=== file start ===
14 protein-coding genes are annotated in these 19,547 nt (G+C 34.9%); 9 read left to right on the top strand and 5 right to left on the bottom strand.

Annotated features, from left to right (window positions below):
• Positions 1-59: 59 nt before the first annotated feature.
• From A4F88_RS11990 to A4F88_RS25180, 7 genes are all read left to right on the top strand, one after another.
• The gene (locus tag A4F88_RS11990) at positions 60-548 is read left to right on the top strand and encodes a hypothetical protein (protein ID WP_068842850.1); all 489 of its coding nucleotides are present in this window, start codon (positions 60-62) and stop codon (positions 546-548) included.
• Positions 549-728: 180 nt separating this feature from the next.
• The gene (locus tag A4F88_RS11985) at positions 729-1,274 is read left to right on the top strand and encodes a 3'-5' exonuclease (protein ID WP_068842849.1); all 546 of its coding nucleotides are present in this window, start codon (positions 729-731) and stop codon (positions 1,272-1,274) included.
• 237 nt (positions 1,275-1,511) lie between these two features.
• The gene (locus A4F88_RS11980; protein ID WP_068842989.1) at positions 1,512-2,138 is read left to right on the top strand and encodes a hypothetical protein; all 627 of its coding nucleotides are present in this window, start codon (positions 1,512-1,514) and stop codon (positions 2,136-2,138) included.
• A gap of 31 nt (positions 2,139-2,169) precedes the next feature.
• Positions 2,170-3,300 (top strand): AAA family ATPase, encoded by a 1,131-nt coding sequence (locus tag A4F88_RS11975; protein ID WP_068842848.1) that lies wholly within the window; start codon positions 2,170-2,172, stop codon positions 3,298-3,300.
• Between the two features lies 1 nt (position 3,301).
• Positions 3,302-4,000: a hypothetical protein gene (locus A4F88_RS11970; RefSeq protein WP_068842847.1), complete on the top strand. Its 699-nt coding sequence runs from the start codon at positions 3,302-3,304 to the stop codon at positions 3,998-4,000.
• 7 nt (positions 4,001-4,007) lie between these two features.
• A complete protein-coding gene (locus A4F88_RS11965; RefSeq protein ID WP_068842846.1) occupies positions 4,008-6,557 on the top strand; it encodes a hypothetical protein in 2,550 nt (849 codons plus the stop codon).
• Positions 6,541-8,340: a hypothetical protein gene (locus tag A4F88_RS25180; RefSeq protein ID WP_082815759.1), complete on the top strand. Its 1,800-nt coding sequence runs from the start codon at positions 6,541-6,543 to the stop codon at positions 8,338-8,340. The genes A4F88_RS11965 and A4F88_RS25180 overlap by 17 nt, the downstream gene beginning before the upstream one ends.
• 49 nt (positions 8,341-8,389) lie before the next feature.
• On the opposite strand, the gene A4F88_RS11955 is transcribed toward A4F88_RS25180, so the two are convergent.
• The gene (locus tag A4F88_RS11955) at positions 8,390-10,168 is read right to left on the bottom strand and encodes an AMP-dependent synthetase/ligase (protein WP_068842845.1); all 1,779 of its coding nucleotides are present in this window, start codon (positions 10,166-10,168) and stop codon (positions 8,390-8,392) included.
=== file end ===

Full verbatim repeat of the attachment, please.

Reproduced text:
14 protein-coding genes are annotated in these 19,547 nt (G+C 34.9%); 9 read left to right on the top strand and 5 right to left on the bottom strand.

Annotated features, from left to right (window positions below):
• Positions 1-59: 59 nt before the first annotated feature.
• From A4F88_RS11990 to A4F88_RS25180, 7 genes are all read left to right on the top strand, one after another.
• The gene (locus tag A4F88_RS11990) at positions 60-548 is read left to right on the top strand and encodes a hypothetical protein (protein ID WP_068842850.1); all 489 of its coding nucleotides are present in this window, start codon (positions 60-62) and stop codon (positions 546-548) included.
• Positions 549-728: 180 nt separating this feature from the next.
• The gene (locus tag A4F88_RS11985) at positions 729-1,274 is read left to right on the top strand and encodes a 3'-5' exonuclease (protein ID WP_068842849.1); all 546 of its coding nucleotides are present in this window, start codon (positions 729-731) and stop codon (positions 1,272-1,274) included.
• 237 nt (positions 1,275-1,511) lie between these two features.
• The gene (locus A4F88_RS11980; protein ID WP_068842989.1) at positions 1,512-2,138 is read left to right on the top strand and encodes a hypothetical protein; all 627 of its coding nucleotides are present in this window, start codon (positions 1,512-1,514) and stop codon (positions 2,136-2,138) included.
• A gap of 31 nt (positions 2,139-2,169) precedes the next feature.
• Positions 2,170-3,300 (top strand): AAA family ATPase, encoded by a 1,131-nt coding sequence (locus tag A4F88_RS11975; protein ID WP_068842848.1) that lies wholly within the window; start codon positions 2,170-2,172, stop codon positions 3,298-3,300.
• Between the two features lies 1 nt (position 3,301).
• Positions 3,302-4,000: a hypothetical protein gene (locus A4F88_RS11970; RefSeq protein WP_068842847.1), complete on the top strand. Its 699-nt coding sequence runs from the start codon at positions 3,302-3,304 to the stop codon at positions 3,998-4,000.
• 7 nt (positions 4,001-4,007) lie between these two features.
• A complete protein-coding gene (locus A4F88_RS11965; RefSeq protein ID WP_068842846.1) occupies positions 4,008-6,557 on the top strand; it encodes a hypothetical protein in 2,550 nt (849 codons plus the stop codon).
• Positions 6,541-8,340: a hypothetical protein gene (locus tag A4F88_RS25180; RefSeq protein ID WP_082815759.1), complete on the top strand. Its 1,800-nt coding sequence runs from the start codon at positions 6,541-6,543 to the stop codon at positions 8,338-8,340. The genes A4F88_RS11965 and A4F88_RS25180 overlap by 17 nt, the downstream gene beginning before the upstream one ends.
• 49 nt (positions 8,341-8,389) lie before the next feature.
• On the opposite strand, the gene A4F88_RS11955 is transcribed toward A4F88_RS25180, so the two are convergent.
• The gene (locus tag A4F88_RS11955) at positions 8,390-10,168 is read right to left on the bottom strand and encodes an AMP-dependent synthetase/ligase (protein WP_068842845.1); all 1,779 of its coding nucleotides are present in this window, start codon (positions 10,166-10,168) and stop codon (positions 8,390-8,392) included.